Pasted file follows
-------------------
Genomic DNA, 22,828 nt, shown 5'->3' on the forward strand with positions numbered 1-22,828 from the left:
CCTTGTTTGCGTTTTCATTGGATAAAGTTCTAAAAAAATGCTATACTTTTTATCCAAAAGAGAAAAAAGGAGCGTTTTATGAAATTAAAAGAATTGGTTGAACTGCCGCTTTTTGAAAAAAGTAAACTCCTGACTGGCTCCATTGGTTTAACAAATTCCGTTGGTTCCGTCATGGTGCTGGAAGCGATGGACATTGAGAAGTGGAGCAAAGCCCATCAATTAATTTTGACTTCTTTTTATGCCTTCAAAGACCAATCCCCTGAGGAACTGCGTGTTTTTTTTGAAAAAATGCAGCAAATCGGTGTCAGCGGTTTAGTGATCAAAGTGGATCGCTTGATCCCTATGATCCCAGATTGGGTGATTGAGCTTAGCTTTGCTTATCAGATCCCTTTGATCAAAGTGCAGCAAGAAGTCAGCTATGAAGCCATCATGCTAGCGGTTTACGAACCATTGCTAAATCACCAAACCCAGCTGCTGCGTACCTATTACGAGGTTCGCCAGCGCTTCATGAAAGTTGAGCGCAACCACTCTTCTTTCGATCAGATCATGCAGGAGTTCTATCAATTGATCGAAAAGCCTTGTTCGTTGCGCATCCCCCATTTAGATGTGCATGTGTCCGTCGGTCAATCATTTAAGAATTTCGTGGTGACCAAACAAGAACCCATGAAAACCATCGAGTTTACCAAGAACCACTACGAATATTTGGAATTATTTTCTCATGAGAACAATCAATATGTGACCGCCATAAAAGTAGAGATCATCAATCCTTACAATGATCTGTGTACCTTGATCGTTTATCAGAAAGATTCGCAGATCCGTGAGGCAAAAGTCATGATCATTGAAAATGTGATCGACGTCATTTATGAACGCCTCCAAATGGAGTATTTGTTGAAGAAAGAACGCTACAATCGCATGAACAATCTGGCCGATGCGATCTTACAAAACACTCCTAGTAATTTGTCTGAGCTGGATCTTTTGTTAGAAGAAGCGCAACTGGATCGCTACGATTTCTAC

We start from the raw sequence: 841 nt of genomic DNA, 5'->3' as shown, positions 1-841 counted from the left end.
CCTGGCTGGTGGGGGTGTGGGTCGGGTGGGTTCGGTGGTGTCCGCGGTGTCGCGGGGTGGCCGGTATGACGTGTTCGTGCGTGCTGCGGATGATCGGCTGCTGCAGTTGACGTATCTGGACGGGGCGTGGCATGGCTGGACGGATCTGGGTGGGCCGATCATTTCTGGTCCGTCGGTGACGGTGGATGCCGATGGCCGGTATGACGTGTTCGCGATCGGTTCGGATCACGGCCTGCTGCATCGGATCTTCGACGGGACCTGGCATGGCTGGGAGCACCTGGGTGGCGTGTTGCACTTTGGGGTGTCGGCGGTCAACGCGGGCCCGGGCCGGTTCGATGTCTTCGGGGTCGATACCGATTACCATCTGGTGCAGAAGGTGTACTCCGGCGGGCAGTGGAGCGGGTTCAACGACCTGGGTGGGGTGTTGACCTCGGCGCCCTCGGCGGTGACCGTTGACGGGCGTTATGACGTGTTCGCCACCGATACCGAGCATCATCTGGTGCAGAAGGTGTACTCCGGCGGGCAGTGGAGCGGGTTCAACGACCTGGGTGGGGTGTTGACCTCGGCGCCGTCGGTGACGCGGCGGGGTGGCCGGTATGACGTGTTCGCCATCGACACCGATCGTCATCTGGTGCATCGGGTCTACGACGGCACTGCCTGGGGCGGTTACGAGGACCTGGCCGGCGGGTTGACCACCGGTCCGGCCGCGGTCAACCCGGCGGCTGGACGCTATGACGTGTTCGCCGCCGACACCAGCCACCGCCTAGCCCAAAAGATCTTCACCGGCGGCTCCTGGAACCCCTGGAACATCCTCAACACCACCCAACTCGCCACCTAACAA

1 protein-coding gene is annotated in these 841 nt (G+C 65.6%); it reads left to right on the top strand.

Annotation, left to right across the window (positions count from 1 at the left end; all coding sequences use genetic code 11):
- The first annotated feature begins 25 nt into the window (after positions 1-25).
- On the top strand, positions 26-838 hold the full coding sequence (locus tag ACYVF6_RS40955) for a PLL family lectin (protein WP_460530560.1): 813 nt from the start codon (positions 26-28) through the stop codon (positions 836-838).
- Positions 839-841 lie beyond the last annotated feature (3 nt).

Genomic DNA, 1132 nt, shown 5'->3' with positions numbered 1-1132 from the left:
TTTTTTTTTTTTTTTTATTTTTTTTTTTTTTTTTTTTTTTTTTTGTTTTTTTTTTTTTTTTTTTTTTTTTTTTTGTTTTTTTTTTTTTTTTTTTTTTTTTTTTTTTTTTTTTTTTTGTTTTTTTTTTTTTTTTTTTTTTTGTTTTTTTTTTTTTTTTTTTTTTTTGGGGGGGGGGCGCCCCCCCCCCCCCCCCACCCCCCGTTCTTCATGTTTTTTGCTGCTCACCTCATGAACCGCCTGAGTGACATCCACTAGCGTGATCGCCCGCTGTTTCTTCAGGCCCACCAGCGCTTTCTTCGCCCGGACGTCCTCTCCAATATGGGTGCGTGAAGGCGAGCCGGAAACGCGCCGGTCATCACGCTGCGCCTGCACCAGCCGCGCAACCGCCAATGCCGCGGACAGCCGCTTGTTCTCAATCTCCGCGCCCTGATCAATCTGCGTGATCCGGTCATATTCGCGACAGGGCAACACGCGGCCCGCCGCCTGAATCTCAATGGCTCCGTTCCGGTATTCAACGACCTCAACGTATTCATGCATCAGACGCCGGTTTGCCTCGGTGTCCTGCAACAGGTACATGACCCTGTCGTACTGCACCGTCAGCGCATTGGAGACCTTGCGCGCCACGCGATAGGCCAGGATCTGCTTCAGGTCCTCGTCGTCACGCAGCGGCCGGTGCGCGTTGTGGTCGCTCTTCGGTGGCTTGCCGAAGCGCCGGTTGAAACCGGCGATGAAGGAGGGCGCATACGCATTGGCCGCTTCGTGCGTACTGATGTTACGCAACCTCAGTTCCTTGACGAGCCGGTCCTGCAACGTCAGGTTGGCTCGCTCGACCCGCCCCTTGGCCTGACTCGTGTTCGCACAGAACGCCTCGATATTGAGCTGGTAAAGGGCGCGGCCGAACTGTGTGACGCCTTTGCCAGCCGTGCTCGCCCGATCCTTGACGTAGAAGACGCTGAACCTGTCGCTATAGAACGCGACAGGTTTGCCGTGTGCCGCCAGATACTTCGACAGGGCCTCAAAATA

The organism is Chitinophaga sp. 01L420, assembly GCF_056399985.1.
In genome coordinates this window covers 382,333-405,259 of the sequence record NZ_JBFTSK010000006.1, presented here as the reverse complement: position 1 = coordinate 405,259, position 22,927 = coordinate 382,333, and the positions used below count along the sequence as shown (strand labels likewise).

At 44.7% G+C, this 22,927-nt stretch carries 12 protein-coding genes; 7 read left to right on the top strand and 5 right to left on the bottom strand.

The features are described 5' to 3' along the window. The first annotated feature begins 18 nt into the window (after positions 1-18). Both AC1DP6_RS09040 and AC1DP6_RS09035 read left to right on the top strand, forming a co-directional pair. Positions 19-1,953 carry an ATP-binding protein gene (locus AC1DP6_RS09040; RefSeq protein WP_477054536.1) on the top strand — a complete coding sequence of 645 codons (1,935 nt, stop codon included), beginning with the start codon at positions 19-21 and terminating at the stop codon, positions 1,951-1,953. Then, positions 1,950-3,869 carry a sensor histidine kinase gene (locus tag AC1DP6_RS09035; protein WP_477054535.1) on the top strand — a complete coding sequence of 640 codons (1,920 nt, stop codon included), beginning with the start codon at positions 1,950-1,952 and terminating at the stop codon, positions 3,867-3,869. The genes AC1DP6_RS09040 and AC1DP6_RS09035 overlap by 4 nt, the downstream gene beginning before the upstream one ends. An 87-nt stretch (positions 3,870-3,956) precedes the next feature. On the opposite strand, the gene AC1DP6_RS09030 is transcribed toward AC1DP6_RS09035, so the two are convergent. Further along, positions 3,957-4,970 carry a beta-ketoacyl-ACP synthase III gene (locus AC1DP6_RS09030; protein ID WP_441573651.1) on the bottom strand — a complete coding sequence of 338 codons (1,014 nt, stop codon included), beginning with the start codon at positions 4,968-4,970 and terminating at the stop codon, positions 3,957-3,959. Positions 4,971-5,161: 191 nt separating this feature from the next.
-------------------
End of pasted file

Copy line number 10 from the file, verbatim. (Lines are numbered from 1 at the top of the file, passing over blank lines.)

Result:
Genomic DNA, 1132 nt, shown 5'->3' with positions numbered 1-1132 from the left: